• GRC should engage/consult with stakeholders from all levels of research, the public, industry and government. The GRC should play a critical role of a sound-second thought, which would prevent the destabilization of entire research communities as we have seen as a result of the recent CIHR reforms.
3. Innovation Built on Inclusivity and Diversity.

It is no secret that diversity in any field increases innovation. Yet visible minorities and women remain underrepresented in the STEMs fields in Canada, especially within academic faculty and in leadership positions. Inequity is even observed in biomedical fields where undergraduate and graduate programs have over 50% of female enrollment, and female faculty remains stagnant at less than 30% and are skewed toward lower academic ranks. If Canada is to truly build a future economy on Innovation it is essential that half of Canada’s workforce is not only included, but that the leaders that drive innovation reflect Canada’s diverse society. We feel that Canada should be doing more to ensure equity and diversity within STEMs fields:

  • Establish extra-hands awards. During the critical years of building research momentum of establishing labs, is also when many individuals start families. We recommend providing gender-neutral access to what has been dubbed “extra-hands” awards for primary-caregivers of young children, special-needs children or sick relatives to allow them to hire an extra help, such as a research technician, to compensate for loss of productivity compared to peers with-out these extra familial commitments.

  • Enforce diversity standards on all federal review panel committees. Federal funding agencies should be aiming for gender equity on all panels and should immediately establish field-specific minimums for gender representation. While admittedly more challenging to address, panels must also strive to reflect Canadian society that includes visible minorities, LGBT, and diverse age ranges.

  • Mandatory unconscious bias training. Review panel members should be required to undertake unconscious bias training. Further both panel chairs, Tri-council program staff should be given clear mandates to not only monitor for bias, but to exclude reviewers who display bias from all future panels.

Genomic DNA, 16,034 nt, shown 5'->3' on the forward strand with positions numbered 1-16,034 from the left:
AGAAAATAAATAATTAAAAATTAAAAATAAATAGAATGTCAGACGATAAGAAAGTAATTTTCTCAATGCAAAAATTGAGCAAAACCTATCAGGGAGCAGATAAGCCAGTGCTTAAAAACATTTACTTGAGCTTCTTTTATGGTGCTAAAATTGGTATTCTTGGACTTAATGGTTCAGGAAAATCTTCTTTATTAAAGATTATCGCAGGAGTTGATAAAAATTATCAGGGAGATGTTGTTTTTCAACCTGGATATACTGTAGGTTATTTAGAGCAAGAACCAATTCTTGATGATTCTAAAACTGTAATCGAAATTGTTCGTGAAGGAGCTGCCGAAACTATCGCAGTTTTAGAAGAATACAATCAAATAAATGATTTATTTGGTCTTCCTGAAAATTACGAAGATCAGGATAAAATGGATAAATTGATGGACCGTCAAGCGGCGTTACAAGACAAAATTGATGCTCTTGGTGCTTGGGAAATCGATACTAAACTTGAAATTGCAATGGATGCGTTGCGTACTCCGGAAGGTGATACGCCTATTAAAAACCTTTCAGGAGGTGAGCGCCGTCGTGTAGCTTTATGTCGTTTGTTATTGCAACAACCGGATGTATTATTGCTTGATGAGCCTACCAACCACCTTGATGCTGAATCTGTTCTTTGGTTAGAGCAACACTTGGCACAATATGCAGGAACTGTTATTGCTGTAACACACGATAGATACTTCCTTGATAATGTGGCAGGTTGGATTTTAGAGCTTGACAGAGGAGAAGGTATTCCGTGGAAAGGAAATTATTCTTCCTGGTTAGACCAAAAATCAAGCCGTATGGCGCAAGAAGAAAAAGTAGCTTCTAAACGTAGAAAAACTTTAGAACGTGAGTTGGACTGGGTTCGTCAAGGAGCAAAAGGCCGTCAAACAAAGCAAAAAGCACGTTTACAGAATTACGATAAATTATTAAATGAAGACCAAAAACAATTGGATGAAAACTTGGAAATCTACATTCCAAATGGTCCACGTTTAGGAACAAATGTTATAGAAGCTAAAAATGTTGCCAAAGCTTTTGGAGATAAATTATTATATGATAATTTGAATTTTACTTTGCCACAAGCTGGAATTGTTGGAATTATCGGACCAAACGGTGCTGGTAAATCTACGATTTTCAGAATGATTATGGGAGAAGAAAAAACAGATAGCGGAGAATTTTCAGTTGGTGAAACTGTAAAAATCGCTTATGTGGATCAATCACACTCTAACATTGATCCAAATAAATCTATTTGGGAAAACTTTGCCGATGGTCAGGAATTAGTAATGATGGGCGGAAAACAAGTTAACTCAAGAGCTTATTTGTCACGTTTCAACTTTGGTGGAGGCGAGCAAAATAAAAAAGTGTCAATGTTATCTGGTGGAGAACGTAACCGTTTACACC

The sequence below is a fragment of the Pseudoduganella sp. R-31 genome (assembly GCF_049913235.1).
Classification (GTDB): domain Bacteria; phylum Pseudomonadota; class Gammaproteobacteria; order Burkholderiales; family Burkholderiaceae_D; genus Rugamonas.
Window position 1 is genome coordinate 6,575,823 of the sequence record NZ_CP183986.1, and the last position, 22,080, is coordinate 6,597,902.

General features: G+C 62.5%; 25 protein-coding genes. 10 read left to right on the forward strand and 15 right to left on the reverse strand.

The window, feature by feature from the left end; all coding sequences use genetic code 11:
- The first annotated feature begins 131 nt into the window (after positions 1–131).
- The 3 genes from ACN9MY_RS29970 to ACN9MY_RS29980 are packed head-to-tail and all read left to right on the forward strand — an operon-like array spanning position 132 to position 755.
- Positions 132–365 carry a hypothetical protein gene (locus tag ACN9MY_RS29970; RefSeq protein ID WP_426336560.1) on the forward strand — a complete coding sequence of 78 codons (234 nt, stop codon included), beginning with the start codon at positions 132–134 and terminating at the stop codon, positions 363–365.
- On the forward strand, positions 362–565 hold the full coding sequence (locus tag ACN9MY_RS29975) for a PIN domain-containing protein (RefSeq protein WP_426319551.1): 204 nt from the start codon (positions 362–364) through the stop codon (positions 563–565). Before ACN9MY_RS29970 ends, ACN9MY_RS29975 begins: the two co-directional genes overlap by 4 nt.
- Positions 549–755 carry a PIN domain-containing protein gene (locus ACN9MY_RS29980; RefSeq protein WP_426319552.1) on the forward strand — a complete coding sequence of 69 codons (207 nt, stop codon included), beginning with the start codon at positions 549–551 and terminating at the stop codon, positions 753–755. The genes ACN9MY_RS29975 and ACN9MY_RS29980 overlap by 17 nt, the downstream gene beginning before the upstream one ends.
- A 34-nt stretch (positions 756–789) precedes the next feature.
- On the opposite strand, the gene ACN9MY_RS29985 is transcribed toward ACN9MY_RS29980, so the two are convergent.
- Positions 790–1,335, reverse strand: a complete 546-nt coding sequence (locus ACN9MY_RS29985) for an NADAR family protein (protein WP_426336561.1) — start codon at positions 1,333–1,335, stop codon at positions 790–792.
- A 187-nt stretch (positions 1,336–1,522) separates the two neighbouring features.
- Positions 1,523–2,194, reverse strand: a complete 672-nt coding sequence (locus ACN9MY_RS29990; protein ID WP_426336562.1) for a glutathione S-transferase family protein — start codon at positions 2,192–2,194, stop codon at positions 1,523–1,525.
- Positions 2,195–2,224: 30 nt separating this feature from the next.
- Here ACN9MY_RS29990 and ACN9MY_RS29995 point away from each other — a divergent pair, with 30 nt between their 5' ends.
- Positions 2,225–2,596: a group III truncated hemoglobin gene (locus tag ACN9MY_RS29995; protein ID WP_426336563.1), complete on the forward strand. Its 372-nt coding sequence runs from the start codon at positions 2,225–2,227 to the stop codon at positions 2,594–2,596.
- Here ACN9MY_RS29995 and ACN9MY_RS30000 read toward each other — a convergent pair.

• Gender equity and diversity should be a review criteria for collaborative grants/networks. Incorporating these issues into the evaluation criteria of initiatives will not only lead to the inclusion of minorities and women who are often overlooked for participation, but will eventually change the culture of reviewers.

  • GRC systematic examination of bias in federal funding. GRC, and not the individual Tri-Councils, should undertake yearly systematic reviews of all federal funding to determine if there is any bias in success rates and award levels.

  • Evaluation of salary awards such as CERC and CRC for bias in nomination and review processes. Of the 27 Canada Excellence Research Chairholders (CERC), only one is a woman, while CRC Tier 1 Chairholders hover around 17% female. If these issues cannot be rectified, these programs should be dismantled. This possibility appears especially pertinent for the CERC program aimed at attracting foreign “stars”, a program that seems to lack a clear rationale in the current context of research funding in Canada and that could be folded into an improved CRC program with gender equity targets.

On behalf of the board, I would like to thank the committee for the opportunity to provide our input and we would be happy to provide further information and insights in person if requested.


Dr. Christian Baron
Université de Montréal

Dr. Kristin Baetz
University of Ottawa